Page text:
In February 1918, a Haskell County, Kan., paper, the Santa Fe Monitor, reported almost a dozen people were “quite sick” with pneumonia. At the time, the stories may not have seemed significant. Many people get sick in the winter.
Decades later, however, the stories became hugely important. The Monitor’s report helped disease detectives piece together the trail of the world’s greatest influenza pandemic and its epicenter, according to “The Great Influenza: The Epic Story of the Deadliest Plague in History” by author John Barry. The 1918 flu, which ultimately killed about 50 million people globally, likely began in Haskell County, where scientists think the deadly flu virus jumped between animals and humans and then to troops at a nearby army base readying to fight World War I.
Why this matters today was highlighted in a Stat story this week by Helen Branswell, “When Towns Lose Their Newspapers, Disease Detectives are Left Flying Blind.” Continue reading
This year’s severe flu season has increased the spotlight on the development of a “universal” influenza vaccine – a vaccine that would be effective against most strains of the flu.
But that vaccine has been elusive.
In 2011, Francis Collins, director of the National Institutes of Health, told USA Today that he was “guardedly optimistic” a universal flu vaccine would be within reach in five years after scientists identified pieces of the virus that consistently appeared in seasonal and pandemic flu viruses. Continue reading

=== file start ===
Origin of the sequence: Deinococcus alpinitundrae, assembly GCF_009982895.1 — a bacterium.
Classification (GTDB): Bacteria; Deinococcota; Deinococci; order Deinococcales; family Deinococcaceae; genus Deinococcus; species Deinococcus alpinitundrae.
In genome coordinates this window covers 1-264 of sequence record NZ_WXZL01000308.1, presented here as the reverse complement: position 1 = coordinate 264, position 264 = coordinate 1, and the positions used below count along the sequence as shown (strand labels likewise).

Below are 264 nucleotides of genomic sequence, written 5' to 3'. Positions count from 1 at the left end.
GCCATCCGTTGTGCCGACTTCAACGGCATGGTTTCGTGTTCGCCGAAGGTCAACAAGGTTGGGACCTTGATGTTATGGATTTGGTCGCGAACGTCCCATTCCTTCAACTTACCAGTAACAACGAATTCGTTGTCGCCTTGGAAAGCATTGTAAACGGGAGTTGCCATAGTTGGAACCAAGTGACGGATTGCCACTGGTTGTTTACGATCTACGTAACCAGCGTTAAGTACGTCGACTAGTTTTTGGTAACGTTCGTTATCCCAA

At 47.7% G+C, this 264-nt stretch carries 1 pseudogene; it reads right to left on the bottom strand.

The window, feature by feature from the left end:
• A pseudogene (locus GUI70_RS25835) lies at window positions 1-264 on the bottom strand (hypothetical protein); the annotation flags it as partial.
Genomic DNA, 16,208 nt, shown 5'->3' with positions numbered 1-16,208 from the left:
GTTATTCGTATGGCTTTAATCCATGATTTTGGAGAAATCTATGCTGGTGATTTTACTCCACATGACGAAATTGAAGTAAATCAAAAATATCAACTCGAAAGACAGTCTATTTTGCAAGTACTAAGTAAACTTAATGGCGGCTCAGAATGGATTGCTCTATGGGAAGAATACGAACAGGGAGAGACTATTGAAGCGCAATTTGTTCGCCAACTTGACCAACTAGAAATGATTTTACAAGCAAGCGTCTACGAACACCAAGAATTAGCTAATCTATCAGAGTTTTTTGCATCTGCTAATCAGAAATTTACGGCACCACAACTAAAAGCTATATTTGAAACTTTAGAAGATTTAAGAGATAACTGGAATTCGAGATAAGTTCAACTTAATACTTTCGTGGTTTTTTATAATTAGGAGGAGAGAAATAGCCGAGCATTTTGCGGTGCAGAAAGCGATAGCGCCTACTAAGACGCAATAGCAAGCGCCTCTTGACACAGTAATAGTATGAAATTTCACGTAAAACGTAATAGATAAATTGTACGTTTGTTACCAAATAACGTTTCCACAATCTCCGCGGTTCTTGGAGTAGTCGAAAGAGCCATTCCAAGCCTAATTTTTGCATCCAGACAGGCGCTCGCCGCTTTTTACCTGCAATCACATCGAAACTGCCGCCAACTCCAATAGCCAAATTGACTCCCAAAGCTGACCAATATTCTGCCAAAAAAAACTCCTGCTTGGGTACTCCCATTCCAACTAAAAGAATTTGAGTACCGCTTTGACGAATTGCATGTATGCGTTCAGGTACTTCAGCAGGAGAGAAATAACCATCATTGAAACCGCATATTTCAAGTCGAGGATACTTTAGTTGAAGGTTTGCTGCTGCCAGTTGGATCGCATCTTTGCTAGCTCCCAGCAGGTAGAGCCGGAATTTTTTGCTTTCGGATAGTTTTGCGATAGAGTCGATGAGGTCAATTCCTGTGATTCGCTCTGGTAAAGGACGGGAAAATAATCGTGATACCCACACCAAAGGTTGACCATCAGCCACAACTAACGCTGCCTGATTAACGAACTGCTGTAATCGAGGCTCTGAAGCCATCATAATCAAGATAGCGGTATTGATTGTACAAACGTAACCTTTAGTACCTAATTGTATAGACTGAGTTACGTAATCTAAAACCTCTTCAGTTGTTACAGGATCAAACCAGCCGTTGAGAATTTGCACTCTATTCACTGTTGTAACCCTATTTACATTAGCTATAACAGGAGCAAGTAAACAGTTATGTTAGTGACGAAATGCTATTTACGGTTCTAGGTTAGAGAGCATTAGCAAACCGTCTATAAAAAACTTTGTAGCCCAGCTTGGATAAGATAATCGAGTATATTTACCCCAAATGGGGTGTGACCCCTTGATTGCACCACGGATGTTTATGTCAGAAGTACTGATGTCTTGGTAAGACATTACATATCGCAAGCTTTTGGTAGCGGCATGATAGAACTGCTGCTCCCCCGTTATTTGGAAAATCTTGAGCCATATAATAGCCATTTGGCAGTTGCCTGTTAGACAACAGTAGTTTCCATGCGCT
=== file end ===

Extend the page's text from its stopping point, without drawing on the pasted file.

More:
Reporters covering the flu season know it has been one of the most severe in the past decade. As of early February, the number of people who have visited a doctor due to the flu had exceeded the 2009 swine flu pandemic. Public health officials have known since last fall that this flu season was likely to be severe, yet the health system had trouble keeping up. Hospitals have been overwhelmed. There have been shortages of antivirals, IV saline bags and flu shots. Dozens of children have died.
What does that say about the U.S. health system’s readiness for handling infectious disease outbreaks? We are among the wealthiest nations in the world, and yet every year the health system has trouble convincing people to get the flu vaccine and has further difficulty caring for those who get ill. Continue reading
Photo: Jeff Porter/AHCJBrenda Fitzgerald, M.D., director of the Centers for Disease Control and Prevention, spoke at a briefing on public health emergencies at the CDC on Dec. 4.
Fellows in two of AHCJ’s health journalism fellowship programs attended today’s press briefing about ongoing public health emergencies with Health and Human Services Acting Secretary Eric Hargan, CDC Director Brenda Fitzgerald, M.D., and CMS Administrator Seema Verma.
The journalists are attending a week-long training session at the CDC as part of the AHCJ-CDC Health Journalism Fellowships and the Mid-Atlantic class of the AHCJ Regional Health Journalism Fellowship. Continue reading
Public health officials have warned over the past several weeks the U.S. flu season this year may be worse than usual following a tough flu season in Australia.
Dr. Anthony Fauci, director of the National Institute of Allergy and Infectious Diseases told CNN that “in general, we get in our season what the Southern Hemisphere got in the season immediately preceding us and an intelligent guess” is that North America will most likely have a bad flu season.
Further, Dr. Daniel Jernigan, influenza chief at the U.S. Centers for Disease Control and Prevention told the Associated Press that: “We don’t know what’s going to happen, but there’s a chance we could have a season similar to Australia.” Continue reading